One day I’ll post a picture of a Little Egret and write a really interesting description to go with it.
But not today.
They’re beautiful birds, I’ve just run out of things to say about them. Although if you know egrets, you can see that this one is doing the “foot shuffling to disturb prey” thing with its left leg.
Bravely the reserve manager ploughed on with his talk, drilling deep down into the finer aspects of grassland management. But everyone had their attention firmly fixed on the Robin photobombing him from the hedge.
Robin, Erithacus rubecula
If you’re bonkers like the Arctic Tern, you fly all the way from the Arctic to the Antarctic, then as soon as you get there you turn around and fly all the way back again, doing the equivalent of three round trips to the Moon in your lifetime. If, on the other hand, you’re a Moorhen, you build yourself a cozy nest and stay pretty much in one place your entire life.
Inside me there’s a Moorhen struggling to stay right where it is. Big fish in a small pond.
Moorhen, Gallinula chloropus.
Two hours in the marsh and nothing else to show for it. Very few birds around and the camera was sulky and uncooperative all afternoon, I think it was feeling the cold. Nice sunset though.
Grey Wagtail, Motacilla cinerea. Nikon D5200 Tamron 150-600mm f8 600mm 1/125 ISO 800
And then he slowly flapped away upstream.
Grey Heron, Ardea cinerea. Nikon D5200 Tamron 150-600mm f6.3 600mm 1/60 ISO 800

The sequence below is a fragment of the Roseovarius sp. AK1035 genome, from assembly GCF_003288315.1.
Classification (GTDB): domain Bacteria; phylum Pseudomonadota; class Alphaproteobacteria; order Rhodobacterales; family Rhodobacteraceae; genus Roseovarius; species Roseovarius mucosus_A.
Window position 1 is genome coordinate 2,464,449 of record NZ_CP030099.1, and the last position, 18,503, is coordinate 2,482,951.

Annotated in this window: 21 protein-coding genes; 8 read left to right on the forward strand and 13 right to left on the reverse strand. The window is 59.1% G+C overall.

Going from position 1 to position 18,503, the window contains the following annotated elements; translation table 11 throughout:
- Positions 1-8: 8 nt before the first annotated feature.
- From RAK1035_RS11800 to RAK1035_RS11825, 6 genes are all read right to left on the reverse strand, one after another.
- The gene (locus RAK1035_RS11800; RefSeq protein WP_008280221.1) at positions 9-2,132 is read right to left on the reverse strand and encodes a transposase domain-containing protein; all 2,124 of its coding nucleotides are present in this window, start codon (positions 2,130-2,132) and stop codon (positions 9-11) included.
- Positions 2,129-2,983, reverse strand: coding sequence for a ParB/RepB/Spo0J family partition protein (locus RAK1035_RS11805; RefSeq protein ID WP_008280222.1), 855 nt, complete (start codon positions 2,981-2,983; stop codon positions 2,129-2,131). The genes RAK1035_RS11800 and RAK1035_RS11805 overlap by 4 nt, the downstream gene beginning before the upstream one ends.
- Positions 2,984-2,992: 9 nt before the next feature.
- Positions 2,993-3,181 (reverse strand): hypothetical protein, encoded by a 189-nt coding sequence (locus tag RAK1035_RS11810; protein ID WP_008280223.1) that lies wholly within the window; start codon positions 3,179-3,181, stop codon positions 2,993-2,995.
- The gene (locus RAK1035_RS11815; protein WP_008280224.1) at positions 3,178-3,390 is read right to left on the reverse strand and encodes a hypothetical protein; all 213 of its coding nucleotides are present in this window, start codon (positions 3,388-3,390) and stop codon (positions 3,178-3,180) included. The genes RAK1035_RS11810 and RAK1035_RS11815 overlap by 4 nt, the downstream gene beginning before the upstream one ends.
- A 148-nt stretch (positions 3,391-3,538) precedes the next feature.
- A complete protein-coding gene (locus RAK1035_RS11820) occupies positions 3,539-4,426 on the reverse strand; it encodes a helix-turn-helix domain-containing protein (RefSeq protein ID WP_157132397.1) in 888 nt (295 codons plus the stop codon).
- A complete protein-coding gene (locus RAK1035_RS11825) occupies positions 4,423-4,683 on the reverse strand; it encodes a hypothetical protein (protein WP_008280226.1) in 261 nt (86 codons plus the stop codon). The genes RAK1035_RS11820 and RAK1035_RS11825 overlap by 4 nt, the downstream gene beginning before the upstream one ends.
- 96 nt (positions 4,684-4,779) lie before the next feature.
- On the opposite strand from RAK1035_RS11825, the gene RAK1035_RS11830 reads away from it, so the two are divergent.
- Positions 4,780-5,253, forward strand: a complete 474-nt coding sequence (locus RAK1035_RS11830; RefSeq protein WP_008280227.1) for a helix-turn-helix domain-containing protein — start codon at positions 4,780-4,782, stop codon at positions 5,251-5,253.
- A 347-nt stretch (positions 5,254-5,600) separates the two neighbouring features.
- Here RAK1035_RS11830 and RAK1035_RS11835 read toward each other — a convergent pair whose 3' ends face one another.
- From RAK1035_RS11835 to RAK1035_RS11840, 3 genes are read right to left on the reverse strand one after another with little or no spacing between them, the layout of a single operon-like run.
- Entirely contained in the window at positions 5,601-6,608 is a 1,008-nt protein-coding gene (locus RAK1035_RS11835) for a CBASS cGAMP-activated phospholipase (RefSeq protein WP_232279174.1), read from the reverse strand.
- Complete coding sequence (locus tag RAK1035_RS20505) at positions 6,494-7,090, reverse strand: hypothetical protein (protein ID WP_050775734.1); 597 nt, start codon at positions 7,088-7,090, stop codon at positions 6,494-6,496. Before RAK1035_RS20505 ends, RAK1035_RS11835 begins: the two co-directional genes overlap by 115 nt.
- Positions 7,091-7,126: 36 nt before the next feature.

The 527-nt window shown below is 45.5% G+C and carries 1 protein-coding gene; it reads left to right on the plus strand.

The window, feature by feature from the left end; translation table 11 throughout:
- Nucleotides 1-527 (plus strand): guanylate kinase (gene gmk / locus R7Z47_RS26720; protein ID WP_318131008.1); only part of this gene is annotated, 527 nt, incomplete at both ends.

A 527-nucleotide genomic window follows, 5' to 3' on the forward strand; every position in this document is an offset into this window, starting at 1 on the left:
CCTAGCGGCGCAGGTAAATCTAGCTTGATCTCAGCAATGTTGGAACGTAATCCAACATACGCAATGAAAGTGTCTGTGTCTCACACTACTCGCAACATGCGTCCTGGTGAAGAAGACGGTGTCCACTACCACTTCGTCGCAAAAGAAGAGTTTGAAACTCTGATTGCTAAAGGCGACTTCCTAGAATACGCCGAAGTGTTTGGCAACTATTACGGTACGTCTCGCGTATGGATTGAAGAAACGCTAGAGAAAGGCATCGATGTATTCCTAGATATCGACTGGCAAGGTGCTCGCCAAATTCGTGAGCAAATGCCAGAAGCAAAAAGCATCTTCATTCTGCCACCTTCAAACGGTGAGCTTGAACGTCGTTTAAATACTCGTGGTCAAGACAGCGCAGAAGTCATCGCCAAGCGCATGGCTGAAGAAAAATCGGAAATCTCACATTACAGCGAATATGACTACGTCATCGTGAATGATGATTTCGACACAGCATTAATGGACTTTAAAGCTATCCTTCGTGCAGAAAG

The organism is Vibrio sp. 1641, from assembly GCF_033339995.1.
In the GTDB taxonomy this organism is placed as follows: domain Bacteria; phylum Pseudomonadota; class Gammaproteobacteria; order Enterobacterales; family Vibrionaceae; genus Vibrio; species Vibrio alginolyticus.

What are you looking at? You’re certainly not looking at an owl. You’re looking a a grid of coloured squares. Or are you looking at the idea of an owl? Complicated, this photography thing. Watch Hockney on owls: Photoshop is boring.
My recent encounter with a Short-eared Owl had an impact on me. While I was trying to sort out the mess caused by ISO 1000 on my elderly sensor I came across this view. For someone who was raised on Whally Whyton and Wol (Pussycat Willum’s sidekick if your memory is fading – the rest of you can Google it), there’s something about owls…
One does not simply photograph a Short-eared Owl. First one must join the Strigidazzi.
Short-eared Owl, Asio flammeus. Nikon D5200 Tamron 150-600mm f6.7 600mm 1/60 ISO 1000
An eye-wateringly expensive visit to the dentist left me behind schedule arriving at Owl Meadows. I was lucky to get a parking space – the verge was full to bursting. Of course the owl was bang on schedule, turning up right on the dot. I paid the price for my lateness in two ways. The Twitcherati were only too delighted to tell me that just before I arrived it had been quartering the field along the fence line. By the time I was set up it was right over the far side of the field. And “Sunny Intervals” turned out to mean a lovely sunset, but with the sun behind a big bank of cloud which pushed my ISO up over 1000 at that range. Standing for an hour watching the bird working the field while the sun set was still the highlight of the week.
I may have become a Twitcher. Shoot me now.
The stupid thing is, I’d never noticed Gadwall before about a year ago, but they certainly repay a closer look. Sadly, these were a long way away and it was a lot darker than it looked. Mrs Gadwall is below.
Gadwall, Anas strepera. Nikon D5200 Tamron 150-600mm f9.5 600mm 1/60 ISO 800
This, in my humble opinion, is The Second Best House in England. The Best House in England is owned by the National Trust. (Hint, it isn’t one of the grand ones.) Unlike The Best House in England, The Second Best House in England is derelict (but gracefully so, with a huge bat colony). But it has one huge advantage. In Summer, the meadow you can see in front of the house is lit by a thousand Glow-worms.